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September 4, 2022: Books

I suspected that the recycling center booth at the Alaska State Fair might be low on books, so after I attended a congregation get together at the Meeting House, I went over there. It was 11 a.m. and already the parking lots were filling up.

It appeared as though it was going to be a nice day, so I figured that the numbers at the fair would end up being high today. I loaded up the little red dolly with totes full of books and dragged it behind me as if it were a wagon. The load only came off once. The lids were on tight, so the books didn’t fall out.

I understand that vendors are not supposed to hawk their wares, so on the way over I gave out one, just one, book. I was tempted to give out more – there were, by the time I made it over to the central area, more mothers pushing strollers and dragging kids along than I had ever seen. I estimated that I’d be able to part with the contents of my four totes in a half hour.

Box of garden book in the Eckert Garden

Instead, this good little girl went directly to the recycling center and assessed the situation. Sam, who works at the Palmer Museum, had signed up for the morning shift. And Judy, who works for the recycling center, was tidying up the booth.

I put bookmarks in the books, organized them some, straightened out the contents of the newspaper box, then started passing books out to parents and children. Sam stood and watched me. I began feeling uneasy, as if I was doing something wrong. So, I instead packed it up and came home.

It’s always going to be a dilemma, the question being, do those working at events pass out books or just stand around and wait for parents and children to come to them? I prefer to pass out books. I am lucky in that I’m on the small side, so I’m not intimidating. At least this is my rationalization. And I do think that passing books on after direct contact gets books into the hands of kids, which is where they belong.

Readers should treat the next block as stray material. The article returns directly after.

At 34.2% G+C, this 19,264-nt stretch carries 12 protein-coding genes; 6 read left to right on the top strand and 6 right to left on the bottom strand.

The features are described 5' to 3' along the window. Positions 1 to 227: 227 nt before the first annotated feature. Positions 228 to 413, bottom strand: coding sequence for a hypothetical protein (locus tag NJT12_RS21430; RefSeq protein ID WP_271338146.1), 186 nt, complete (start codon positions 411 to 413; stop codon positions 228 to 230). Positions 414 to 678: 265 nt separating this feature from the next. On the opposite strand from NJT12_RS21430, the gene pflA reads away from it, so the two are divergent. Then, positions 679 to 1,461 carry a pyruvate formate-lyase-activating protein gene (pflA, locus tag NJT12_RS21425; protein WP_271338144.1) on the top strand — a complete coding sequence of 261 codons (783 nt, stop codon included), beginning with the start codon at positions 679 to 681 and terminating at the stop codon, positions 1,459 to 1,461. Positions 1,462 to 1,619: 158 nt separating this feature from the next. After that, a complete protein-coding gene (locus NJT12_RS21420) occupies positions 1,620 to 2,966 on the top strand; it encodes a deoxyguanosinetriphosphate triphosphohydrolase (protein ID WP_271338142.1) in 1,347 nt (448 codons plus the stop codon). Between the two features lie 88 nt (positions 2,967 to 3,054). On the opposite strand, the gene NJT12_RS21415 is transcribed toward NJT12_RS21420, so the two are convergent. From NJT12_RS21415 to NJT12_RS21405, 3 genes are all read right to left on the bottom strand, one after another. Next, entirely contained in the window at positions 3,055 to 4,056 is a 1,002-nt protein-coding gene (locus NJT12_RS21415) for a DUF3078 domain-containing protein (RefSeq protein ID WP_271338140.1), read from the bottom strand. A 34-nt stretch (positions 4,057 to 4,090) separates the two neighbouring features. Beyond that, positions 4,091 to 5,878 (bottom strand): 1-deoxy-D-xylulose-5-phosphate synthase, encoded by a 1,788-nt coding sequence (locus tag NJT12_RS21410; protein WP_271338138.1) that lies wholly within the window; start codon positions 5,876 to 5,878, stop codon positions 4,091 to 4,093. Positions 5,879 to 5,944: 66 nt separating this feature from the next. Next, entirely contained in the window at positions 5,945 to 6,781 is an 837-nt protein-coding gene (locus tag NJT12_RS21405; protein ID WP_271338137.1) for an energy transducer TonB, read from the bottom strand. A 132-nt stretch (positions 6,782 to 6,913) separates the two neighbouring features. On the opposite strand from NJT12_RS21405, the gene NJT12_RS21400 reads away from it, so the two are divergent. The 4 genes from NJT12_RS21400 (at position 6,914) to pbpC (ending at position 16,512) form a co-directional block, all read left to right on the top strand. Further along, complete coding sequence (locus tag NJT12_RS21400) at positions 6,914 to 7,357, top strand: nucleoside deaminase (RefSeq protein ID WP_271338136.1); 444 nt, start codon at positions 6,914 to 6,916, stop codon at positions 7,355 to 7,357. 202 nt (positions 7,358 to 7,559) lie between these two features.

Later, after I got home, I took Tinni for a walk. On the way down road, I met Renee, a new neighbor. Apparently, her father in law, Mike, has dementia. So Renee and her husband Charles are (as they say) taking care of his affairs, which is cleaning out his house in Anchorage, and cleaning up his property in Palmer.

After talking a bit with Renee and then being introduced to her seven (yes seven) children, I went back home and grabbed some books and goat milk. I put these items on the roof of their car. Two of the smaller kids immediately climbed up onto the hood of the car and began going through the books, together. They were both doing what little kids do, looking at the pictures and sort of reading the texts.

This did my heart good.

I got home and discovered that by 5 p.m., all the kid’s books at the recycling center were gone. I didn’t go back into town because I heard there was a lot of traffic. But I will go in tomorrow, before the fair is open to the public, and get the books ready to be handed out.

And at 5 p.m. I’m passing on 10 boxes of books and a bookcase.

Will wonders ever cease.

Next: 243. 9/5/22: No Fair

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